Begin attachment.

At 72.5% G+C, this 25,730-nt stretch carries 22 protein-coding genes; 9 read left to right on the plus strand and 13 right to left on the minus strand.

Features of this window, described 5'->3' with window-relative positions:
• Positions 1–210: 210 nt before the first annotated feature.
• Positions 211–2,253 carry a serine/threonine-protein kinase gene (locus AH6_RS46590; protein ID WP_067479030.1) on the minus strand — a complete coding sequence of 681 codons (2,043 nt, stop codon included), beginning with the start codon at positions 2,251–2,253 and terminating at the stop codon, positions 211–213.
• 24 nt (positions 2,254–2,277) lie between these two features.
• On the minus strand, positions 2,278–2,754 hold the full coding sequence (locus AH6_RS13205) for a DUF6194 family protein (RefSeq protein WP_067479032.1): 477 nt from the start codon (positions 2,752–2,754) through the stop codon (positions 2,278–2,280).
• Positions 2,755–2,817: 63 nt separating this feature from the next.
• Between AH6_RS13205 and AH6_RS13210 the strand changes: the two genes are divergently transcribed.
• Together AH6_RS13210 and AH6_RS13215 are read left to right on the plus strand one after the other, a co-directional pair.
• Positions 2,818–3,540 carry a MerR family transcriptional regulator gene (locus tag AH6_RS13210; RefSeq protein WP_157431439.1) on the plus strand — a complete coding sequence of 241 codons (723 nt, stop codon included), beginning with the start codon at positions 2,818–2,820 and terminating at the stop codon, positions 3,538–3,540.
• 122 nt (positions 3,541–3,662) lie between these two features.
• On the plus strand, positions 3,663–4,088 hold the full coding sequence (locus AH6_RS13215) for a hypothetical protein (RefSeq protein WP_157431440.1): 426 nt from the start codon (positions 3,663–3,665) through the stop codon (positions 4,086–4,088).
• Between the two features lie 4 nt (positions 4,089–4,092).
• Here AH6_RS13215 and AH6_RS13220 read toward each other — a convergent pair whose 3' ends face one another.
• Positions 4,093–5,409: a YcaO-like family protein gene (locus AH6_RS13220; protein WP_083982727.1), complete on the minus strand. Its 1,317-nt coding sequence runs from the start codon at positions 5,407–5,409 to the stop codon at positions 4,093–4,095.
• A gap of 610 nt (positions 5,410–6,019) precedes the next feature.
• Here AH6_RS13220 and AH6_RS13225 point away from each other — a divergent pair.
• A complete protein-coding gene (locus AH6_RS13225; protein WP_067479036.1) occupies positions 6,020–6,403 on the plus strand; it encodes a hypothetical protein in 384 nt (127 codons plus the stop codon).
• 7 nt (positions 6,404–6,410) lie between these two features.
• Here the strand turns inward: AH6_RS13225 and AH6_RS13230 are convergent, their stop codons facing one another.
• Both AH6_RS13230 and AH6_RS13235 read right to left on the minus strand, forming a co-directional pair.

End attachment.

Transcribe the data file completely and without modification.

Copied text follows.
At 72.5% G+C, this 25,730-nt stretch carries 22 protein-coding genes; 9 read left to right on the plus strand and 13 right to left on the minus strand.

Features of this window, described 5'->3' with window-relative positions:
• Positions 1–210: 210 nt before the first annotated feature.
• Positions 211–2,253 carry a serine/threonine-protein kinase gene (locus AH6_RS46590; protein ID WP_067479030.1) on the minus strand — a complete coding sequence of 681 codons (2,043 nt, stop codon included), beginning with the start codon at positions 2,251–2,253 and terminating at the stop codon, positions 211–213.
• 24 nt (positions 2,254–2,277) lie between these two features.
• On the minus strand, positions 2,278–2,754 hold the full coding sequence (locus AH6_RS13205) for a DUF6194 family protein (RefSeq protein WP_067479032.1): 477 nt from the start codon (positions 2,752–2,754) through the stop codon (positions 2,278–2,280).
• Positions 2,755–2,817: 63 nt separating this feature from the next.
• Between AH6_RS13205 and AH6_RS13210 the strand changes: the two genes are divergently transcribed.
• Together AH6_RS13210 and AH6_RS13215 are read left to right on the plus strand one after the other, a co-directional pair.
• Positions 2,818–3,540 carry a MerR family transcriptional regulator gene (locus tag AH6_RS13210; RefSeq protein WP_157431439.1) on the plus strand — a complete coding sequence of 241 codons (723 nt, stop codon included), beginning with the start codon at positions 2,818–2,820 and terminating at the stop codon, positions 3,538–3,540.
• 122 nt (positions 3,541–3,662) lie between these two features.
• On the plus strand, positions 3,663–4,088 hold the full coding sequence (locus AH6_RS13215) for a hypothetical protein (RefSeq protein WP_157431440.1): 426 nt from the start codon (positions 3,663–3,665) through the stop codon (positions 4,086–4,088).
• Between the two features lie 4 nt (positions 4,089–4,092).
• Here AH6_RS13215 and AH6_RS13220 read toward each other — a convergent pair whose 3' ends face one another.
• Positions 4,093–5,409: a YcaO-like family protein gene (locus AH6_RS13220; protein WP_083982727.1), complete on the minus strand. Its 1,317-nt coding sequence runs from the start codon at positions 5,407–5,409 to the stop codon at positions 4,093–4,095.
• A gap of 610 nt (positions 5,410–6,019) precedes the next feature.
• Here AH6_RS13220 and AH6_RS13225 point away from each other — a divergent pair.
• A complete protein-coding gene (locus AH6_RS13225; protein WP_067479036.1) occupies positions 6,020–6,403 on the plus strand; it encodes a hypothetical protein in 384 nt (127 codons plus the stop codon).
• 7 nt (positions 6,404–6,410) lie between these two features.
• Here the strand turns inward: AH6_RS13225 and AH6_RS13230 are convergent, their stop codons facing one another.
• Both AH6_RS13230 and AH6_RS13235 read right to left on the minus strand, forming a co-directional pair.